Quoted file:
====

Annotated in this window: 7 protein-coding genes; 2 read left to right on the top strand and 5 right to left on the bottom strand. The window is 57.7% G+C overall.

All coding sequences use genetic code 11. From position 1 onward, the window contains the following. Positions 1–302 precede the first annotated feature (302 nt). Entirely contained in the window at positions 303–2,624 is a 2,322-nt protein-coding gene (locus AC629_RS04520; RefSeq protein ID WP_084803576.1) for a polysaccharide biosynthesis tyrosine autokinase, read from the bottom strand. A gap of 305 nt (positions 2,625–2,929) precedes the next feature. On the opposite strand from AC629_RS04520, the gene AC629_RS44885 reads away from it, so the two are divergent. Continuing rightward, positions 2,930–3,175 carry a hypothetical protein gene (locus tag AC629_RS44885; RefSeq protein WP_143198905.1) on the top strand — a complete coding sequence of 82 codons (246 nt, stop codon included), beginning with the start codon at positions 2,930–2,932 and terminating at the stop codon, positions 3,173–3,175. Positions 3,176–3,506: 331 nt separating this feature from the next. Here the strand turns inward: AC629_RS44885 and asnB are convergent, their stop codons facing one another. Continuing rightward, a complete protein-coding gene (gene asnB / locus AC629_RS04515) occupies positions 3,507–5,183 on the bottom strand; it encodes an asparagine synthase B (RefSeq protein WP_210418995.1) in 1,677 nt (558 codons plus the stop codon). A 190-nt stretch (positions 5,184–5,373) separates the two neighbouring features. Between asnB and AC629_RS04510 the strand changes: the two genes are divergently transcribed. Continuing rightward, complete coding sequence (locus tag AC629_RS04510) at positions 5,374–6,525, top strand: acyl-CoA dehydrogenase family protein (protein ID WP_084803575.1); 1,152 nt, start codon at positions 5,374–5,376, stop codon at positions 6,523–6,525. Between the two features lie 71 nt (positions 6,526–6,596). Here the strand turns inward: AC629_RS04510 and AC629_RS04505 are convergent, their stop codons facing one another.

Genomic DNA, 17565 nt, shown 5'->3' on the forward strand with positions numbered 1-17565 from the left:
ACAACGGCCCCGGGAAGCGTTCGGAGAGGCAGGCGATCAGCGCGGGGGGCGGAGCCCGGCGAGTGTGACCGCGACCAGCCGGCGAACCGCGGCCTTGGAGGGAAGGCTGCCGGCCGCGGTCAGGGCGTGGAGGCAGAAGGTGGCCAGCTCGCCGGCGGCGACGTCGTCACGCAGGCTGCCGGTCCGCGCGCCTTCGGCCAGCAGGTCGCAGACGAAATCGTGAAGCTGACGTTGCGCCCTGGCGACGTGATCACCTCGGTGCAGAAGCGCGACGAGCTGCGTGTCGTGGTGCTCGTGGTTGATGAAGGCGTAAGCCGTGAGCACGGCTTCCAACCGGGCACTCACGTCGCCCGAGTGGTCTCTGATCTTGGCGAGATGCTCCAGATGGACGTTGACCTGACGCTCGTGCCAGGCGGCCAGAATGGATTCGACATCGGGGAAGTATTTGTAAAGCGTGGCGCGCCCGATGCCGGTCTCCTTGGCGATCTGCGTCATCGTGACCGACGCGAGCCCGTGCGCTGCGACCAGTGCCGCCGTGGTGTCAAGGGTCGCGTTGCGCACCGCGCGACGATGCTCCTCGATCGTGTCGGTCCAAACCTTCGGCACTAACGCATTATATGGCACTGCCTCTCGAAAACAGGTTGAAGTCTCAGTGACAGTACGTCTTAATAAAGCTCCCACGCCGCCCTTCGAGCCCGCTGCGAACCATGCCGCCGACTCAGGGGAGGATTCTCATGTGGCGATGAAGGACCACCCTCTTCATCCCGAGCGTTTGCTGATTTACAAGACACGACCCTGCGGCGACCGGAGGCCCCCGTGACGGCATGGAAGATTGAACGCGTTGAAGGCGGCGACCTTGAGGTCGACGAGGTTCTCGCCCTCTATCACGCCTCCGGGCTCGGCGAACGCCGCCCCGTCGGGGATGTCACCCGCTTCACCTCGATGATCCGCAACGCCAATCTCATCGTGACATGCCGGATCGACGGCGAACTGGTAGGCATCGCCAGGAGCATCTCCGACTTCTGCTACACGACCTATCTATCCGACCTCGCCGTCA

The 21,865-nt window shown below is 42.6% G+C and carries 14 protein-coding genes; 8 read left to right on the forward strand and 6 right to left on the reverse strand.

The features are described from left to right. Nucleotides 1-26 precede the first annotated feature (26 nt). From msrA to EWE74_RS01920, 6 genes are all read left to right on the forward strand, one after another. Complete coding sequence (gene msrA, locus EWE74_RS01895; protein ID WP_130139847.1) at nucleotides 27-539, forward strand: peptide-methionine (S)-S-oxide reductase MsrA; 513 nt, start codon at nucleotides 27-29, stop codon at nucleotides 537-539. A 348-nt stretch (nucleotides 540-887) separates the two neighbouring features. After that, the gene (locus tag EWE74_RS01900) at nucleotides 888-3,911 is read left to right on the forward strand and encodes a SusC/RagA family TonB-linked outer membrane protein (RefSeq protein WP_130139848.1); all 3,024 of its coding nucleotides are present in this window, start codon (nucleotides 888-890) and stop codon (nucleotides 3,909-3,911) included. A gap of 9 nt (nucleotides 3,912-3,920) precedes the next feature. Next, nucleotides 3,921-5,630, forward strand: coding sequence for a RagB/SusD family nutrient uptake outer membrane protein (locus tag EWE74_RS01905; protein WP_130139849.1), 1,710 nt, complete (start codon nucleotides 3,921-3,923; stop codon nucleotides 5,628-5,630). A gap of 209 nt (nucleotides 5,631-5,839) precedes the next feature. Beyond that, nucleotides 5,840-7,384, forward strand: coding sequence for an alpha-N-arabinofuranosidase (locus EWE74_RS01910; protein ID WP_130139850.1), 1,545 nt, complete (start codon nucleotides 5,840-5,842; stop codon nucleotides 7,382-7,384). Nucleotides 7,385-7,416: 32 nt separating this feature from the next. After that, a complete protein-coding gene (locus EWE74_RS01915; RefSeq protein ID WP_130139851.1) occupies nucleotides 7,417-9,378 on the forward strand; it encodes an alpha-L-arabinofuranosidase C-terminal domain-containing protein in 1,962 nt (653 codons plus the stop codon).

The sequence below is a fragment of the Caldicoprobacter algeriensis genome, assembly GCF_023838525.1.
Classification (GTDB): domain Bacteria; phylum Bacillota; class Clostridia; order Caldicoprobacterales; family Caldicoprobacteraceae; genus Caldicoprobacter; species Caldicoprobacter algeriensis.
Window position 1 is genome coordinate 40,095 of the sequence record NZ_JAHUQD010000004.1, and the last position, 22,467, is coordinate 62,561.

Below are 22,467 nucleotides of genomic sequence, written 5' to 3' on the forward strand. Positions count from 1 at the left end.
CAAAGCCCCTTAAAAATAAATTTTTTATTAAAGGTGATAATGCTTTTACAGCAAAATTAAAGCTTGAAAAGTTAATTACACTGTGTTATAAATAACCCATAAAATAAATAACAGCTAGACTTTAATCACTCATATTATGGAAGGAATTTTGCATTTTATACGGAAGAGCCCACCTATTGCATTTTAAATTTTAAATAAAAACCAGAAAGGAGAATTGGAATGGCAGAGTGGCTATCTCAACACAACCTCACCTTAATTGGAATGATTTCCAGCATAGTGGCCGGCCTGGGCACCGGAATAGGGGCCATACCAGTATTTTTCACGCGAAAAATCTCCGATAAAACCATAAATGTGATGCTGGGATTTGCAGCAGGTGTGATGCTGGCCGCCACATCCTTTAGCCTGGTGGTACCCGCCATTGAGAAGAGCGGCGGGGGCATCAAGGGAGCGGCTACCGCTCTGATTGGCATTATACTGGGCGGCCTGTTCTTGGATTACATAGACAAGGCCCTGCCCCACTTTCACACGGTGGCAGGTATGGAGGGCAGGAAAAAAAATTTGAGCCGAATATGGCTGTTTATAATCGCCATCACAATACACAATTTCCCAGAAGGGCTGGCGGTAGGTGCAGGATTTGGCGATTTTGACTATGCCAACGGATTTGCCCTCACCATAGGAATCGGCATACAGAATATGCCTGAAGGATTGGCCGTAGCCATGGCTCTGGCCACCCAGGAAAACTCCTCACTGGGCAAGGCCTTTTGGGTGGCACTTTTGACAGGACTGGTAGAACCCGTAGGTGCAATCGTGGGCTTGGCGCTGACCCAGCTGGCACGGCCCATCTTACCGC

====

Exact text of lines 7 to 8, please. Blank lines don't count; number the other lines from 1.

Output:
The sequence below is a fragment of the Caldicoprobacter algeriensis genome, assembly GCF_023838525.1.
Classification (GTDB): domain Bacteria; phylum Bacillota; class Clostridia; order Caldicoprobacterales; family Caldicoprobacteraceae; genus Caldicoprobacter; species Caldicoprobacter algeriensis.